The Original

Trip Start Sep 07, 2010
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43
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Trip End Aug 21, 2011


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Flag of United Kingdom  , England,
Sunday, February 27, 2011

I thought I'd take a day-trip west to the city of Bristol to take a break from school (because obviously I don’t take enough breaks as it is). Bristol is the biggest city in southwest England with about 500,000 in city proper.  It only took a mere hour and half from London by train to get there.  When I had traveled by train to less prominent places, I usually got an entire carriage to myself or only a few other people, but this was not the case with Bristol.  When I arrived at the station, I bought my ticket and walked on to see carriage after carriage full of people.  I would have had to stand if I didn’t just sit down in a reserved seat, a reserved seat for a passenger that never showed up over the entire journey.  Little did I know that it didn’t matter anyway, because once we got 20 minutes outside of London to the town of Reading, everyone got off.

The train station in Bristol probably couldn’t be in a worse location, being adjacent to an abandoned office complex and several neglected fields (definitely not pictured below).  I also had to walk too far before I stumbled into the really nice part of town.  Once I was finally there, I could appreciate Bristol a bit more.  I walked through Queens Square and the Floating Harbor (or, Harbour).  It’s "floating" because the water level doesn’t change in the harbor thanks to some mechanisms and gates.

Bristol is quite the hilly area, and I realized that I climbed up the 75 degree incline that is Brandon Hill, a large park.  At the top of the hill is Cabot Tower which was under renovation when I was there so I really couldn’t see much of it.  I moved through the park to a district known as Clifton, a very attractive residential area full of Georgian homes.  Before I had left the house in London, I checked the weather forecast which told me that there was a chance for rain.  However, while I was wandering around Clifton, I was not only rained on, but I was hailed on as well!  I did get a bit lost in Clifton.  It is full of small winding streets and many dead-ends, but I did finally manage to escape in the direction of the Clifton Suspension Bridge.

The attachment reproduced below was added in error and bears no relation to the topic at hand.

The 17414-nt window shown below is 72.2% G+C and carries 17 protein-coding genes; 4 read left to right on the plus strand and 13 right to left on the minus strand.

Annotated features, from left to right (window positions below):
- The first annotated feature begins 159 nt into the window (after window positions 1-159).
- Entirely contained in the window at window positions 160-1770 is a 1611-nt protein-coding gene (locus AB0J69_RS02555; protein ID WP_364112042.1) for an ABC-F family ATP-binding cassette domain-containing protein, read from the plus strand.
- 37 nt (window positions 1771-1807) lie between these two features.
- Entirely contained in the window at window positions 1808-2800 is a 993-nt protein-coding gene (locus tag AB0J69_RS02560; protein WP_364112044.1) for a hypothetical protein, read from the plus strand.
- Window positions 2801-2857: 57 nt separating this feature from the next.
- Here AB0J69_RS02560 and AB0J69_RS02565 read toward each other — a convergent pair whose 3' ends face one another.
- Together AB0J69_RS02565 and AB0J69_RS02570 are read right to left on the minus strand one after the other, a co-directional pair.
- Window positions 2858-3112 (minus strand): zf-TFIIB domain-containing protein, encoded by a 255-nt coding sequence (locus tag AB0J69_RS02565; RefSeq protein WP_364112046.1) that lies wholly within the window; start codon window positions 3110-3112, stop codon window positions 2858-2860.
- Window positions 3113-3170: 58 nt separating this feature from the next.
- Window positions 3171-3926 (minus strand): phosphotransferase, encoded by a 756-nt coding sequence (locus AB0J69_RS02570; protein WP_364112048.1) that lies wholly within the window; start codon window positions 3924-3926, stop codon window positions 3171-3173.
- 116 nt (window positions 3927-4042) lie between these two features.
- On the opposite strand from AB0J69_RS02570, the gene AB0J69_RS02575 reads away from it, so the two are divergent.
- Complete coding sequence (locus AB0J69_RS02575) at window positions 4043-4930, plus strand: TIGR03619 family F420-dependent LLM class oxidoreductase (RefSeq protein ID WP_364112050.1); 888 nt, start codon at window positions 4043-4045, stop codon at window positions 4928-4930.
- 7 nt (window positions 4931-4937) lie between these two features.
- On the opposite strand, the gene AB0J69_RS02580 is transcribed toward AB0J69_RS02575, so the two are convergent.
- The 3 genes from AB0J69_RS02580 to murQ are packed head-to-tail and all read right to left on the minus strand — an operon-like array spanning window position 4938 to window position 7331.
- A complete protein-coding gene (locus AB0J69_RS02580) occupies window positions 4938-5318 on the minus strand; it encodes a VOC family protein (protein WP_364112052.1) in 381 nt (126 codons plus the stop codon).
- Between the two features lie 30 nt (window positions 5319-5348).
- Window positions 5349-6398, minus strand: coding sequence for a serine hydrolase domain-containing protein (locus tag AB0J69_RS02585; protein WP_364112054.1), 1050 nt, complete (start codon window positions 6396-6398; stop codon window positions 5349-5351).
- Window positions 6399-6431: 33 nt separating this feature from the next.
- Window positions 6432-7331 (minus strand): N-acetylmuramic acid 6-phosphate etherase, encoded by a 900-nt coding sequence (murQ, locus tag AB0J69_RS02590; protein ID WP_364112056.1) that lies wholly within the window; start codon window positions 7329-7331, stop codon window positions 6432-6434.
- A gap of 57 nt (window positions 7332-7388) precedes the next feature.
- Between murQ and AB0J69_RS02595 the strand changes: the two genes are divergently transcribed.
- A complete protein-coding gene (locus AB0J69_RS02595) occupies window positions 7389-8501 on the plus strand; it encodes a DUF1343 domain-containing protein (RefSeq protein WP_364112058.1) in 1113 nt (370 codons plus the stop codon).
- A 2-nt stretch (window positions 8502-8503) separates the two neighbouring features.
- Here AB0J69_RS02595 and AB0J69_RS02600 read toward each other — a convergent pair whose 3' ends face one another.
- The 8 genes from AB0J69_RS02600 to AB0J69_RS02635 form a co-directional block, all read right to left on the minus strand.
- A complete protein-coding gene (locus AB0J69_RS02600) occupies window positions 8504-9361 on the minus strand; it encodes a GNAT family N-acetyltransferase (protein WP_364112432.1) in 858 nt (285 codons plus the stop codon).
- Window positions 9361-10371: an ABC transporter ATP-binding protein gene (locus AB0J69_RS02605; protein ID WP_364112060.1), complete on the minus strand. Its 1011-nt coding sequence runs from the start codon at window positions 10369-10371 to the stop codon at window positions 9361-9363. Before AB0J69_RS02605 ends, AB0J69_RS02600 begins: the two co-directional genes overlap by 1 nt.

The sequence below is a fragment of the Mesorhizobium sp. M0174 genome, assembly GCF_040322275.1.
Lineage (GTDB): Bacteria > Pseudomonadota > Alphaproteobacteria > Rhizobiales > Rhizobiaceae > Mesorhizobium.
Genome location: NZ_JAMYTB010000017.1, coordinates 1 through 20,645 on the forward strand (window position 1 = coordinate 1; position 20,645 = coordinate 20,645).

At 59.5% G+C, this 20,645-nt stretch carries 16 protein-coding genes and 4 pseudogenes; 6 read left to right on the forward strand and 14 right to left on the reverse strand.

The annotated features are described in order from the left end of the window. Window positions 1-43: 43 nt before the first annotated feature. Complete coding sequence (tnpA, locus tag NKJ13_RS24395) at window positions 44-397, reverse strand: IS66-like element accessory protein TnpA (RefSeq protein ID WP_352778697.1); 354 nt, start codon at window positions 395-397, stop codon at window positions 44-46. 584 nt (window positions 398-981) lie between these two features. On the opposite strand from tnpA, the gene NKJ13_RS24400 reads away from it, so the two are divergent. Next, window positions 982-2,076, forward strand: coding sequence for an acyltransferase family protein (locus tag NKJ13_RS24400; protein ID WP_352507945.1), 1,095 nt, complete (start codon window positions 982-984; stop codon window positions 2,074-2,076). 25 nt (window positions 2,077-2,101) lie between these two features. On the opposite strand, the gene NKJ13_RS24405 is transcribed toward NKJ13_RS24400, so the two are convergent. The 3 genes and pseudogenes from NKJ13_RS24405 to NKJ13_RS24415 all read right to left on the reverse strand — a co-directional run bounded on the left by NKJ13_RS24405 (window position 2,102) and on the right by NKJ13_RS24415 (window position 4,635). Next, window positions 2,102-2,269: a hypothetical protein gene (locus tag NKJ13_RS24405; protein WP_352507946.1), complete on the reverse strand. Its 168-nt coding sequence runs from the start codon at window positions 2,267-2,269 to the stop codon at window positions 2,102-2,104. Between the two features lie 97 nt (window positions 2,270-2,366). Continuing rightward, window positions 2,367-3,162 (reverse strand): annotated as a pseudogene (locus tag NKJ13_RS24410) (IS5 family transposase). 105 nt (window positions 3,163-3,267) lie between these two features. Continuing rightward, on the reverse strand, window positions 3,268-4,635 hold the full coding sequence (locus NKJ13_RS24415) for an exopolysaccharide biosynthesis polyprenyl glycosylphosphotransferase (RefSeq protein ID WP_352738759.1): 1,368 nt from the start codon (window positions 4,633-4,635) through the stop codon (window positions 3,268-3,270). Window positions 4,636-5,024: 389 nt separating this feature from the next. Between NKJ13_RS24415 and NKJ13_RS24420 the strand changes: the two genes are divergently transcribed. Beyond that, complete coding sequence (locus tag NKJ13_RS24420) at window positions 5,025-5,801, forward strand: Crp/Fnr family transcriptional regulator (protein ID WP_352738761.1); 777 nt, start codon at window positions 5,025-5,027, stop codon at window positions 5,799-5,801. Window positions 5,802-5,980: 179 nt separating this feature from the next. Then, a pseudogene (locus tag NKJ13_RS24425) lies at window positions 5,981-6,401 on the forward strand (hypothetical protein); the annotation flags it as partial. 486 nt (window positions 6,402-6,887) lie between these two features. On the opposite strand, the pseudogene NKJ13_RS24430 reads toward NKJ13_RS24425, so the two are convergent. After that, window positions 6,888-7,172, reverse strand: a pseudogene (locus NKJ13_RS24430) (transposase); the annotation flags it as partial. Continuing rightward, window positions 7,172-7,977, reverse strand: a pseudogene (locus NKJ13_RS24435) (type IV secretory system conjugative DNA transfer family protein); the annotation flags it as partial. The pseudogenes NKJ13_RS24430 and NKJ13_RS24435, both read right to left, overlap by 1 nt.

Bristol’s big landmark is the Clifton Suspension Bridge that spans the Avon Gorge, opened in 1863.  The bridge is not just a landmark for the city but also for England, as it is featured on the 1 coin.  Beside the bridge lies an old observatory and a nice park that leads down to the bottom of the gorge.

On the way back to the train station, I walked through the Old Town where many medieval and Tudor buildings still stand interspersed with some modern office buildings.  Bristol was hit heavily by the Blitz during WWII, and I saw at least two blown out churches in the old town that are evidence of that.  The churches now serve as memorials and gardens to those who lost their lives in WWII.

The train that was supposed to take me back to London ended up being a bit late.  As more people walked up to the platform to wait for the train, people became more and more anxious about getting a seat on the train.  Finally, a man came on the intercom and said that the train was to be boarded at a different platform.  You haven’t seen people run before until they are suddenly presented with the fact that they may not get a seat on the train back to London.  Once I arrived at the new platform, I realized that the train waiting there was only two carriages long (when the one that brought me here was at least nine or ten).  Someone must have been having fun at the intercom because then someone came on again and said that the train would be boarding at the original platform so then everyone ran back to the platform we started at.

In the end, Bristol doesn’t have a lot going on in it on a normal day, though they do host a large hot air balloon festival in the fall.  The city has been around since the 12th century, possibly even before, so there is quite an array of architectural styles throughout the city.  With districts like the Old Town and Clifton, it is a very attractive town (if you take out some of the office buildings).

PS: I called this entry "The Original" because there area apparently at least 34 other towns on Earth called Bristol, most of which are likely named in honor of the original Bristol in England.
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